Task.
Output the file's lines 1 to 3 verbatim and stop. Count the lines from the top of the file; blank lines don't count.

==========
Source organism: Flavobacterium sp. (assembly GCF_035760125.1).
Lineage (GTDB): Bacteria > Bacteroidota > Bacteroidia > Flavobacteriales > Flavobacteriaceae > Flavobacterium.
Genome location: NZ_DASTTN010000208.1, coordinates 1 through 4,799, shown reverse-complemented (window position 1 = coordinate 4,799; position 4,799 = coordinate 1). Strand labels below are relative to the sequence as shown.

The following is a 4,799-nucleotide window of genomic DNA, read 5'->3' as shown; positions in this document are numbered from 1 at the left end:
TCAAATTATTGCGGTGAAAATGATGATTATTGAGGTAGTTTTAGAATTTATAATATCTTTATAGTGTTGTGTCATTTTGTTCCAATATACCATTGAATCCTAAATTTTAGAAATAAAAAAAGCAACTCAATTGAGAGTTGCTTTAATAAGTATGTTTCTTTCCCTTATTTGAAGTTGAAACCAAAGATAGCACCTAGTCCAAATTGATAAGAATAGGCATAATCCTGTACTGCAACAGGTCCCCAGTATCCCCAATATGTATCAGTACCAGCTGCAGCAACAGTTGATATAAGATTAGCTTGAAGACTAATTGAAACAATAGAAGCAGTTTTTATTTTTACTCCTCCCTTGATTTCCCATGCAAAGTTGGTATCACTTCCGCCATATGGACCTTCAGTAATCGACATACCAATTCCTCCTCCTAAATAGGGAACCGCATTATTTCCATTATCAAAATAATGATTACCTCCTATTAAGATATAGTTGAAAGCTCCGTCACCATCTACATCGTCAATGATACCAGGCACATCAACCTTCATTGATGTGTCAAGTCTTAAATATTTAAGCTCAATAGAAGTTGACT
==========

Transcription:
Source organism: Flavobacterium sp. (assembly GCF_035760125.1).
Lineage (GTDB): Bacteria > Bacteroidota > Bacteroidia > Flavobacteriales > Flavobacteriaceae > Flavobacterium.
Genome location: NZ_DASTTN010000208.1, coordinates 1 through 4,799, shown reverse-complemented (window position 1 = coordinate 4,799; position 4,799 = coordinate 1). Strand labels below are relative to the sequence as shown.